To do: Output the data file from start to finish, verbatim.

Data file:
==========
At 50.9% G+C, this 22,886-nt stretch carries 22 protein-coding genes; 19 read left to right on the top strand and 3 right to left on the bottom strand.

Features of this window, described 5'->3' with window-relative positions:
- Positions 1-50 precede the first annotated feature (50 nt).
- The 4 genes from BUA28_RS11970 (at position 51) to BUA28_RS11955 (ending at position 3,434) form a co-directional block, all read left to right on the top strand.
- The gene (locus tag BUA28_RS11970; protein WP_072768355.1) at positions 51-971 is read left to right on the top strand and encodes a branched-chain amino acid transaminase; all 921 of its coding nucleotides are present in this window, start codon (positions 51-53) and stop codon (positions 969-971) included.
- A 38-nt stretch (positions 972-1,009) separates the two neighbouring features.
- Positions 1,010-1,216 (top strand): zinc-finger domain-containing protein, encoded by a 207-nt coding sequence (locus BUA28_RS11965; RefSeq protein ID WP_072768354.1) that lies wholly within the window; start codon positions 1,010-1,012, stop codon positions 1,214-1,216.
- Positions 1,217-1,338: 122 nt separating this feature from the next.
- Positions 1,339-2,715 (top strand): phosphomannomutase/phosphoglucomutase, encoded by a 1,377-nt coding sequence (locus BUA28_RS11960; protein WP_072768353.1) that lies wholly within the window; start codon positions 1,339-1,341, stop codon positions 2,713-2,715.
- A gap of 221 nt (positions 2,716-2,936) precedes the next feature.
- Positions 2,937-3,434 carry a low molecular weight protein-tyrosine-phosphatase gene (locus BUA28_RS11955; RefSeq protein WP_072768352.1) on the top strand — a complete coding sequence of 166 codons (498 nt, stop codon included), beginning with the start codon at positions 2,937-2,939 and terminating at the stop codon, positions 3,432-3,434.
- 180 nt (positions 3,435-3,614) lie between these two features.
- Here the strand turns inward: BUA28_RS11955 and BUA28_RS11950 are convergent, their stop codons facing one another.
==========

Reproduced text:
At 50.9% G+C, this 22,886-nt stretch carries 22 protein-coding genes; 19 read left to right on the top strand and 3 right to left on the bottom strand.

Features of this window, described 5'->3' with window-relative positions:
- Positions 1-50 precede the first annotated feature (50 nt).
- The 4 genes from BUA28_RS11970 (at position 51) to BUA28_RS11955 (ending at position 3,434) form a co-directional block, all read left to right on the top strand.
- The gene (locus tag BUA28_RS11970; protein WP_072768355.1) at positions 51-971 is read left to right on the top strand and encodes a branched-chain amino acid transaminase; all 921 of its coding nucleotides are present in this window, start codon (positions 51-53) and stop codon (positions 969-971) included.
- A 38-nt stretch (positions 972-1,009) separates the two neighbouring features.
- Positions 1,010-1,216 (top strand): zinc-finger domain-containing protein, encoded by a 207-nt coding sequence (locus BUA28_RS11965; RefSeq protein ID WP_072768354.1) that lies wholly within the window; start codon positions 1,010-1,012, stop codon positions 1,214-1,216.
- Positions 1,217-1,338: 122 nt separating this feature from the next.
- Positions 1,339-2,715 (top strand): phosphomannomutase/phosphoglucomutase, encoded by a 1,377-nt coding sequence (locus BUA28_RS11960; protein WP_072768353.1) that lies wholly within the window; start codon positions 1,339-1,341, stop codon positions 2,713-2,715.
- A gap of 221 nt (positions 2,716-2,936) precedes the next feature.
- Positions 2,937-3,434 carry a low molecular weight protein-tyrosine-phosphatase gene (locus BUA28_RS11955; RefSeq protein WP_072768352.1) on the top strand — a complete coding sequence of 166 codons (498 nt, stop codon included), beginning with the start codon at positions 2,937-2,939 and terminating at the stop codon, positions 3,432-3,434.
- 180 nt (positions 3,435-3,614) lie between these two features.
- Here the strand turns inward: BUA28_RS11955 and BUA28_RS11950 are convergent, their stop codons facing one another.